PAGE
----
What Can An Eccentric Billionaire, An Invasive Ant from Argentina, And a Plan To Live on Mars Teach Us about Keeping Insects at Bay?

/ in Bed Bed Education /

In our guide for shelters and nonprofits, we talk about reducing bed bug infestations by 50 to 80%. However, we also guarantee that our heat chambers are effective against 100% of bed bugs in all life stages, including eggs. Understandably, this is confusing to some customers.

“What if we run the heaters longer than an hour, or what if we heat the chamber to 135℉ instead of 120℉?”

You can certainly do that. However, it will not change the fact that some insects will manage to find their way into even the best-controlled environments. Many of the pests that plague humans were either already well-suited to our environments, or have had ample time to adapt to them. These insects also tend to reproduce quickly, so only a small percentage need to make their way through to establish a self-sustaining population. In fact, because ZappBug heat chambers are a pesticide-free way to control pests, many of our customers operate buildings and institutions that are the last place you would expect to harbor bed bugs or other insects.

The unfortunate reality is that even if your clients and staff are 100% compliant with our recommendations, some pests will eventually find their way into your facility without encountering one of our heat chambers. Sometimes it’s possible to trace the source of a pest introduction. However, many times it remains a mystery, even in tightly controlled environments such as hospitals or laboratories pests still find their way in on occasion.

Some of the best examples of the inevitability of pest introduction involve scientific experiments, both because of the extent to which scientists may go to prevent contamination, and the sometimes dramatic consequences when they fail to do so. Of these, the Biosphere 2 case from the early 1990’s is especially interesting.

Biosphere 2 was lampooned and lauded throughout its construction. Privately financed by an eccentric billionaire, it was criticized as being both an expensive boondoggle as well as a new-age pseudoscience publicity stunt. However, the credentials of the scientists involved in the project were impressive, and with a budget in the hundreds of millions of dollars, there was no shortage of resources.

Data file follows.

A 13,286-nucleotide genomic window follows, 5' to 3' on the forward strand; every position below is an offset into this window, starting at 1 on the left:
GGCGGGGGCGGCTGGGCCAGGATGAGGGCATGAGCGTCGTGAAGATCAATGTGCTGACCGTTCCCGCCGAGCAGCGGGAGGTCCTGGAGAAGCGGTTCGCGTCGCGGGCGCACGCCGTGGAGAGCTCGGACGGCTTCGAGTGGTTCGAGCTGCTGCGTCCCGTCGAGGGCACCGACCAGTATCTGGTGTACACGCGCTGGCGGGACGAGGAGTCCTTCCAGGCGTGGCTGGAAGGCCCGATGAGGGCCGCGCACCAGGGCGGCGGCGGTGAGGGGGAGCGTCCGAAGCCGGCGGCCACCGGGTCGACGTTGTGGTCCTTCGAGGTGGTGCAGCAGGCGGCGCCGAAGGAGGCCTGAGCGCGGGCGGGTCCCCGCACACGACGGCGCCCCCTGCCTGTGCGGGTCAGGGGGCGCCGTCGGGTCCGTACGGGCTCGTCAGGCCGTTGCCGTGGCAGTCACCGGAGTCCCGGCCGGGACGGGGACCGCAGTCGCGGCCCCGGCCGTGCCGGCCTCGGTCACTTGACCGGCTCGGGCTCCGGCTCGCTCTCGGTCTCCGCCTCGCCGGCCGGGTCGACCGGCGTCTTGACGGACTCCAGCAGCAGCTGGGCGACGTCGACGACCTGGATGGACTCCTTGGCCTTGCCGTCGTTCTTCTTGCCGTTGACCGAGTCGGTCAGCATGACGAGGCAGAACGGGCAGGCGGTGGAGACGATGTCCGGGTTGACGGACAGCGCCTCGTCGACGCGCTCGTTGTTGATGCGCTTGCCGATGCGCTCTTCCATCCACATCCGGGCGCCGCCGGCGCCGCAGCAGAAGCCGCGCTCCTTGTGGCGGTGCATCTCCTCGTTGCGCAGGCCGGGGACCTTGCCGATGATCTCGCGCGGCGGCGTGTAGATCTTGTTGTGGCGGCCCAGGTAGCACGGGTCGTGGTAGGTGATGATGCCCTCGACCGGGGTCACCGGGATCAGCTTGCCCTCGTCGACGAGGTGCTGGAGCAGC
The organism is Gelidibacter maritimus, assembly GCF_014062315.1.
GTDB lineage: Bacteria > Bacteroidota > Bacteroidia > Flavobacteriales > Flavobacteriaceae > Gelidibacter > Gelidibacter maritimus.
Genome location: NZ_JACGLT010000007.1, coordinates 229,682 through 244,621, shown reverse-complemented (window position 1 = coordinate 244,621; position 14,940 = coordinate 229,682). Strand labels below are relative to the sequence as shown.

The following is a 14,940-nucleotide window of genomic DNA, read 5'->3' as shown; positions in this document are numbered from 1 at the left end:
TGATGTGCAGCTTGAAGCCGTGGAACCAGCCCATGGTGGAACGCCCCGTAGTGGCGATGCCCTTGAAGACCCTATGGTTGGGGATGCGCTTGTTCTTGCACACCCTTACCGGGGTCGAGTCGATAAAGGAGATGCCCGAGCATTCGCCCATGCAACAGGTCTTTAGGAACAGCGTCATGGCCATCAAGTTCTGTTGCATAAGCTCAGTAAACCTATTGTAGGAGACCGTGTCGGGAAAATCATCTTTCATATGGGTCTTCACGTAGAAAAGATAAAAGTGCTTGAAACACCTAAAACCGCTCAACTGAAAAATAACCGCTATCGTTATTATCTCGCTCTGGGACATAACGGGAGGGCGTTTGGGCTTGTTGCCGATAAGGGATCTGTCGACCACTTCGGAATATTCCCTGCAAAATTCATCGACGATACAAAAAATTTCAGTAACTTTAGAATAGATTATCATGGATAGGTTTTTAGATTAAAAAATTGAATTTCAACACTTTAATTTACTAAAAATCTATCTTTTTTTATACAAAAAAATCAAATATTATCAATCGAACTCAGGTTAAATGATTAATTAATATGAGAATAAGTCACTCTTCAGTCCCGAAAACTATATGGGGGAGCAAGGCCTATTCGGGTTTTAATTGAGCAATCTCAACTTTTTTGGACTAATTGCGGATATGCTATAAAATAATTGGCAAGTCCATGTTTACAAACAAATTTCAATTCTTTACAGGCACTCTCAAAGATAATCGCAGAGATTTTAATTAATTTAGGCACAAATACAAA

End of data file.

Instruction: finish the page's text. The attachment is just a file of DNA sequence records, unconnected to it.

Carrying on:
The creators of biosphere 2 sought to construct “the largest self-sustaining ecosystem ever built”. The hope was that the project would demonstrate the viability of closed ecosystems. Ideally, these could be utilized on Mars, or perhaps on earth in the wake of a natural disaster or nuclear war. To illustrate this, eight “biospherians” sealed themselves within the closed structure for a two-year study.

While the project generated hundreds of papers, inspired an awful Pauly Shore movie and drew national media attention; the closed nature of the environment created practical problems. Initially, the study participants struggled to generate enough food within the structure to support their caloric needs. At another point, oxygen had to be pumped in from the outside to supplement the structures’ internal atmosphere.

biosphere 2

Interestingly, while the plant, animal, and insect species chosen to inhabit biosphere 2 were chosen carefully, and stringent measures were put in place to ensure the “closed” nature of the environment, some species arrived and thrived unexpectedly. Namely, cockroaches and invasive “crazy ants”.

The invasive ants were first discovered inside the facility in 1993. However, within just a few years they managed to displace virtually all other ant species and many other insect species within the multi-acre habitat. Crazy ants were such a threat to the ecosystem, mentions of cockroaches are generally brief. However, one article described them exploding to “crop-threatening numbers”.

Invasive ants and German cockroaches weren’t intended inhabitants of Biosphere 2, in retrospect, their introduction seems almost inevitable. Ants and roaches have invaded human environments for thousands of years in spite of our efforts to exclude them. The fact that they penetrated the biosphere’s closed environment so quickly and completely illustrates that there is no way to prevent all introductions.

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